Interview with Classical:NEXT director Jennifer Dautermann

Classical:NEXT is just four years old, but already it has established itself as a world-leading forum for ideas and innovation in classical music. We caught up with Classical:NEXT director Jennifer Dautermann to find out what she has learned from the first four years, and what she has planned for the future.

When you founded Classical:NEXT, you said your main objective was ‘to help delegates spot the trends of the future.’ Do you feel Classical:NEXT has achieved this, and how do you plan to keep moving forward?

The most striking thing has been to observe how certain projects and personalities, once exposed to our 900+ delegates from 40 countries, go from being isolated, local ones to global ones. The Classical Music Rave and NonClassical’s recent simultaneous global streaming concert event are both good examples of this.

It’s with the ‘classical underground’ that I personally see the most exciting results of the networking process – not only in physical terms, but also in the spreading of their ideas and approaches as a kind of ‘trickling up’ into the more established scene. Yes, of course this was happening before Classical:NEXT, but only very slowly and in isolated incidents. What we’re is doing is putting a foot on the gas pedal, revving the process into fast forward. This analogue version of the world-wide-web that Classical:NEXT is creating is intended to do exactly this: push things forward. So yes, we are absolutely achieving our aims!

Why did you select Yannick Nézet-Séguin as keynote speaker – what is he doing that embraces Classical:NEXT ideals of the future and innovation?

Yannick Nézet-Séguin embodies many aspects of our outlook in 2015, and is thus a perfect choice for the opening keynote. This is our first year in Rotterdam and he conducts the Rotterdam Philharmonic, which was another good reason for his selection.

Classical:NEXT aims to evolve into the global meeting place for the orchestra sector. A platform such as this has become necessary, as orchestras around the world share similar challenges, which override the details of regional differences. We want to be the place where they can come together and discuss issues, compare notes and share best practice examples.

The opening event of Classical:NEXT features a double keynote with Nézet-Séguin and Martin Hoffmann of the Berlin Philharmonic to underscore this aim. Nézet-Séguin is in the early phase of his career, and thus represents the near future. He’s also great at reaching out to the audience at his concerts and breaking down the fourth wall. He’s made site-specific pieces like Blown Away, which was a symphonic rave concert in an abandoned submarine wharf, and has led two pioneering public master classes with Codarts Symphony Orchestra.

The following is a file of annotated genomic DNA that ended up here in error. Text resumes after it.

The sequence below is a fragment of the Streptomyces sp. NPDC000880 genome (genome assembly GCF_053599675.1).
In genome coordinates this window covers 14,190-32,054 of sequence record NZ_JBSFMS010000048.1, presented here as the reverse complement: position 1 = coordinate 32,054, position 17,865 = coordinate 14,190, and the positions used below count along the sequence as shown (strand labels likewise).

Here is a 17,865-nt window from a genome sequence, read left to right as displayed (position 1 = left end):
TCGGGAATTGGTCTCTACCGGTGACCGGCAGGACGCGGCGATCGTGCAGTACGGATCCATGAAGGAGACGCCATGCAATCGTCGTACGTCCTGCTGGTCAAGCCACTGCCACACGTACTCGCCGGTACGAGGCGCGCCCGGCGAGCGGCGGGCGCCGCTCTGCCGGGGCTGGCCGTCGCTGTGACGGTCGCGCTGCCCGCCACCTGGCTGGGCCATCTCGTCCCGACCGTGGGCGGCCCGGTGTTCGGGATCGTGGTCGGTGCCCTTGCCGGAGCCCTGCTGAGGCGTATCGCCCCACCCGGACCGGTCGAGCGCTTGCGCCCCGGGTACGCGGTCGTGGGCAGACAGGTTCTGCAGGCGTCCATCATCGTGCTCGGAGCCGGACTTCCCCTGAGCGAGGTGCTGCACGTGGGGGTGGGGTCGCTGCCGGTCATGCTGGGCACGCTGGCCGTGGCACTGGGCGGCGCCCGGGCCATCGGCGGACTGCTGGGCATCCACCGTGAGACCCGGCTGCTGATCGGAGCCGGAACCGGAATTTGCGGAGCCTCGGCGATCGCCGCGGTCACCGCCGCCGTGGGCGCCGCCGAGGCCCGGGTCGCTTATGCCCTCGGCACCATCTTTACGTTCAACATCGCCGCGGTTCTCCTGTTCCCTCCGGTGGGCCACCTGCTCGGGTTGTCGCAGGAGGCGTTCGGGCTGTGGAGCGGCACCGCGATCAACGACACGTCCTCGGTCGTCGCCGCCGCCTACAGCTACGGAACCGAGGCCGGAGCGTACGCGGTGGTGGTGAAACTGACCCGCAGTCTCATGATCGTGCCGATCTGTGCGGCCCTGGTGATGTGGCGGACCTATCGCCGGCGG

This year you’ve launched an Innovation Award. Can you tell us more about this, and what kind of work might be nominated?

The Innovation Award is the latest way in which we aim to help the international classical community become aware of new experiments, new projects, and the movers and shakers in various regions around the world. While each nominating committee member has the option of making a nomination from anywhere in the world, there is a mandatory home country nomination in place, to ensure that the rest of the world hears about the most innovative thing going on in that particular country. This year is just a rough draft, a prototype, but the project itself is designed to give visibility on an equal level to all countries around the world. In doing this, the idea is to spread knowledge and thus spread influence and impact.

How ‘outside the box’ they go depends on the nominator and on the country. Innovation is a relative thing, actually – what might be normal for one country might be radically new for another. Each country is at a different stage and has different conditions, just as each type of audience is different.

That being said, there is a wide variety of nominees: individual artists, ensembles and festivals of course, but also empowerment initiatives like pilot courses for women conductors, and music-for-all projects such as communities for classical home concerts.

We do have parameters on what qualifies for inclusion in Classical:NEXT – namely western, European classical (or ‘art’) music from all eras. These roots must be detectable in some way. However, from the very start of this initiative, we’ve known that once Classical:NEXT becomes sufficiently large and established, we – that’s the whole Classical:NEXT community – can expand on this to include classical music from other regions and traditions to a certain degree.

We aren’t nearly there yet, however, and also we know that our big sister WOMEX (the World Music Expo) is doing an excellent job in that genre already. But many western classical professionals and audiences are interested in exploring classical traditions around the globe in joint projects, and Classical:NEXT shall certainly grow to reflect that trend.